The Berlin Senate is drowning the BVG in money. But what looks like an exaggeration at first glance is actually not enough.
Nineteen billion Euro (21.4 billion U.S. Dollars or 17 billion Pounds Sterling) is the amount Berlin’s public transport provider BVG will receive for the next fifteen years. While Deutsche Bahn runs Berlin’s ‘S-Bahn’ city train, the BVG operates the ‘U-Bahn’ (subway, metro, underground, tube), most bus lines and all trams.
Bus Fleet Conversion
The BVG is facing several challenges. For instance, many ‘U-Bahn’ trains are falling apart because Berlin was trying to save money for too long. The tram network in the eastern part of the city needs to be extended. So does the ‘U-Bahn’. Hundreds of new employees are needed.
On top of it all, the conversion of the BVG’s bus fleet from Diesel to electric propulsion does cost money. Truckloads of it. This is about far more than just buying a few buses. First of all, electric buses are a lot more expensive than those which spread Diesel clouds.
Secondly, more of them are needed because their range is limited. While a Diesel bus just needs to be filled up once in order to run 700 kilometers (435 miles), electric ones have to be charged several times for that kind of distance. The charging takes time, meaning more buses are needed because half of them will be charging while others need to be moving.
The charging infrastructure electric buses need does cost a lot of money as well. Chargers are needed at the depots and at final stops. New depots are already being planned, and they do not come for free either. All of this means that the amount the Berlin Senate is investing here is definitely not exaggerated. The opposite might be the case.
Public Transport Contract
But the BVG is not just going to sit there and count all the cash it is getting from Transport Senator Regine Günther. The state-owned company does have obligations it needs to fulfill. Those are part of a new public transport contract it is obliged to accept, meaning the BVG needs to deliver in many ways.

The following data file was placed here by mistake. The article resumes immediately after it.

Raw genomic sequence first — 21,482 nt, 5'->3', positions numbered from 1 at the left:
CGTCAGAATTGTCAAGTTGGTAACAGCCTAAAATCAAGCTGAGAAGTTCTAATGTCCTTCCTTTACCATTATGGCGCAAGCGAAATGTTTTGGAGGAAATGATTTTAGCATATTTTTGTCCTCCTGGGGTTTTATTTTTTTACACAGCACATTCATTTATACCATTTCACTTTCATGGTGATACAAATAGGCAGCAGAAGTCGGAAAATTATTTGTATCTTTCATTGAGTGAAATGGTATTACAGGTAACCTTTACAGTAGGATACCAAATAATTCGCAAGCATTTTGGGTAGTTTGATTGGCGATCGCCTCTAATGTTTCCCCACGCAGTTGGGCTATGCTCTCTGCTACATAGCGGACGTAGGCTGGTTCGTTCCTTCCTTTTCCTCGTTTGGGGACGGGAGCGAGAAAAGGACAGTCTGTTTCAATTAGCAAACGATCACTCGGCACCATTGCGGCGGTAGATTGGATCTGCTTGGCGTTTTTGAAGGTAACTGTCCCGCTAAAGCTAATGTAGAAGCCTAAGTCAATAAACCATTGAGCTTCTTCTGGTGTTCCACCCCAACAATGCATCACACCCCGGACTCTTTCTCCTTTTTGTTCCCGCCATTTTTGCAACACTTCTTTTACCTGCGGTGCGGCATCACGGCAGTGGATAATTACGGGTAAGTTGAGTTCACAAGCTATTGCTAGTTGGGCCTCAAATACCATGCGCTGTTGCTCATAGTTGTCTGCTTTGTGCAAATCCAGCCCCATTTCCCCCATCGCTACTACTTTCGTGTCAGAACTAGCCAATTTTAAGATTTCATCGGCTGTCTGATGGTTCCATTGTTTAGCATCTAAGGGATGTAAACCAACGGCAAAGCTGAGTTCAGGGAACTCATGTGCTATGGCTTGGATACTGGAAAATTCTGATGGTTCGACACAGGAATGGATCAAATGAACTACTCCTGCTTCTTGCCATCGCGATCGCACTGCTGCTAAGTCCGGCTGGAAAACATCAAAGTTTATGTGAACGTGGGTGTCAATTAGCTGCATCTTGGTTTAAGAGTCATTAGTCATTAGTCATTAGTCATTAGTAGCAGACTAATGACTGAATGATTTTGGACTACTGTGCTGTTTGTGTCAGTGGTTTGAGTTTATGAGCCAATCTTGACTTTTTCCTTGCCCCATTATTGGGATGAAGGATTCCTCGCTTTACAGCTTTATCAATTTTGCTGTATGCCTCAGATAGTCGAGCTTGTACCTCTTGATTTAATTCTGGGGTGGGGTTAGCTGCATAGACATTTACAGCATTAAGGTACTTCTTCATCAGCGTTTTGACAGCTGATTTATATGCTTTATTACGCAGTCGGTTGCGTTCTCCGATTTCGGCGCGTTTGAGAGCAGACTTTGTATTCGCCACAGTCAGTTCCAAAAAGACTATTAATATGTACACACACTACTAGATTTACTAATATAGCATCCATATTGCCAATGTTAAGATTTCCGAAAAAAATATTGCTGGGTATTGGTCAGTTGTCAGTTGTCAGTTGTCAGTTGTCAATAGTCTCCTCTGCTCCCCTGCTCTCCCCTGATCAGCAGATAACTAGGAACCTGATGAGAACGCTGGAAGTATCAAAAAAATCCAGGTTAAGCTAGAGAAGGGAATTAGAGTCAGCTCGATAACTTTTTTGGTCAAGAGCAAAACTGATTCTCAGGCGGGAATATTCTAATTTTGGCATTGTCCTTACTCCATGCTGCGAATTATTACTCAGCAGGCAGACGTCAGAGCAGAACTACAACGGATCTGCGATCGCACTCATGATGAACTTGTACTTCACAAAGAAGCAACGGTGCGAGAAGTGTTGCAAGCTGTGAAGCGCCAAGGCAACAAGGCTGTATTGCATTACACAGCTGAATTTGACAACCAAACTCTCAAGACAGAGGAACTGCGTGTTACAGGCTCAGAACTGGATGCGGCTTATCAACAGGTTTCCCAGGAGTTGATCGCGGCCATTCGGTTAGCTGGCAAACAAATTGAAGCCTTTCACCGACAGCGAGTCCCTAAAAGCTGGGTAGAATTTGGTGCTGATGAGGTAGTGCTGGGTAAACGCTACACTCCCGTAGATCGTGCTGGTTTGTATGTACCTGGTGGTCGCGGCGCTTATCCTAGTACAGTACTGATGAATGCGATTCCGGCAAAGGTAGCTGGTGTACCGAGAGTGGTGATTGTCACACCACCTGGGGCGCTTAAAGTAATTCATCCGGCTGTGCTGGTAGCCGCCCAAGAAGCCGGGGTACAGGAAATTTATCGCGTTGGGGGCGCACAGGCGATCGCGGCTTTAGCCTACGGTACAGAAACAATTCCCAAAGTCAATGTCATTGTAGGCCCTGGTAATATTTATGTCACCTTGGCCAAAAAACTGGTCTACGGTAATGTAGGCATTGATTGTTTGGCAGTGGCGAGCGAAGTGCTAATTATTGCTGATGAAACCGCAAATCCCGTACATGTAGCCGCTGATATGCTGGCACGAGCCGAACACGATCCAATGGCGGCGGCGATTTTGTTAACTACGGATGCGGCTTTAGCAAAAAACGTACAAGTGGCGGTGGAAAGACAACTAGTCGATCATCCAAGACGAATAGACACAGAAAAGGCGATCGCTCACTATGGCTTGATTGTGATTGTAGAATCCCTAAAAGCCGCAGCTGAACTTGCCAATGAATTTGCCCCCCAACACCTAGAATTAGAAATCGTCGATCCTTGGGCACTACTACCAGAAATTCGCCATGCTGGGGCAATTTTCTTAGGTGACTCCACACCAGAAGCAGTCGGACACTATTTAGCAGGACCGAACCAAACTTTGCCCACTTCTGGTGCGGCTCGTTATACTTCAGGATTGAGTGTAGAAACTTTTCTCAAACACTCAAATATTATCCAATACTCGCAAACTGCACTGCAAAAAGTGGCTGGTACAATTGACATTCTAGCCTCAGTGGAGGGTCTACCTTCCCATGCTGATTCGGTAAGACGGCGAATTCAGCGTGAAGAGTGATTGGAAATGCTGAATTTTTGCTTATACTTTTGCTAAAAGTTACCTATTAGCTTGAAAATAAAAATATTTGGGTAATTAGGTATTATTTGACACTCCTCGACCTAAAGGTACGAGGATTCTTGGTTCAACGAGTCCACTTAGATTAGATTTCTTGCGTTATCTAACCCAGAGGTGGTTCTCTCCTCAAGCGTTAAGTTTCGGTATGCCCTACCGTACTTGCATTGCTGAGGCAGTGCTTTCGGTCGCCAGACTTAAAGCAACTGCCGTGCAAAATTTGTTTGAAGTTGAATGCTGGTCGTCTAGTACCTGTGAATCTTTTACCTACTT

Most of the money, namely 12.7 billion Euro (14.3 billion Dollars or 11.4 billion Pounds), is not for extensions, new vehicles or charging stations. This amount is being needed to make sure the BVG is up and running. It also covers the compensation for free tickets the city state of Berlin provides to students, apprentices and handicapped persons.
Big Tram Network Extension
A total of 4.3 billion Euro (4.85 billion Dollars or 3.86 billion Pounds), a big chunk of the total amount, were approved for construction and renovation projects. Only 2 billion Euro (2.26 billion Dollars or 1.8 billion Pounds) are being provided for the electric buses and their infrastructure. This does not seem to be nearly enough. It remains to be seen how far the BVG will get in this regard.
The Berlin Senate says it had almost tripled the yearly amount the BVG usually had for vehicles and the infrastructure. Especially the ‘U-Bahn’ and the tram network would benefit. That way the frequency of ‘U-Bahn’ trains could be tightened. The tram network is supposed to be extended by 40 percent.
Corona Losses Covered
Accessibility is another aspect with a price tag. From 2022, the BVG needs to make sure handicapped persons can reach the street level and the ‘U-Bahn’ stations even when its elevators fail. The latter happens all the time. For people in wheelchairs this means they can not use the station anymore.
There is yet another problem called Corona. Because of the pandemic, the BVG hardly had passengers in March and April, which means it did not sell tickets and that it lost even more money than it usually does. With the funds the Berlin Senate just approved, that issue was resolved.
Criticism from the CDU
A new task is part of the new contract too. Until now, the Berlin Police Department was responsible for checking whether all passengers adhered to the mandatory mask rule. From now own, the BVG’s ticket controllers have to do so.
Berlin’s New ‘U-Bahn’ and the Light at the End of the Tunnel
The opposition is not too excited. A representative of the conservative CDU stated the Berlin Senate had not considered a necessary extension of the U-Bahn network. Therefore the contract was far from meeting the expectations. A passenger association said the BVG needed to be forced to become more punctual.
One thing is certain: In order to meet all challenges it is facing, the BVG would need far more than 19 billion Euro. But the amount will get the company going, for now.
By the way: The publication you are reading, The Berlin Spectator, was established in January of 2019. We have worked a whole lot, as you can see. But there has hardly been any income.
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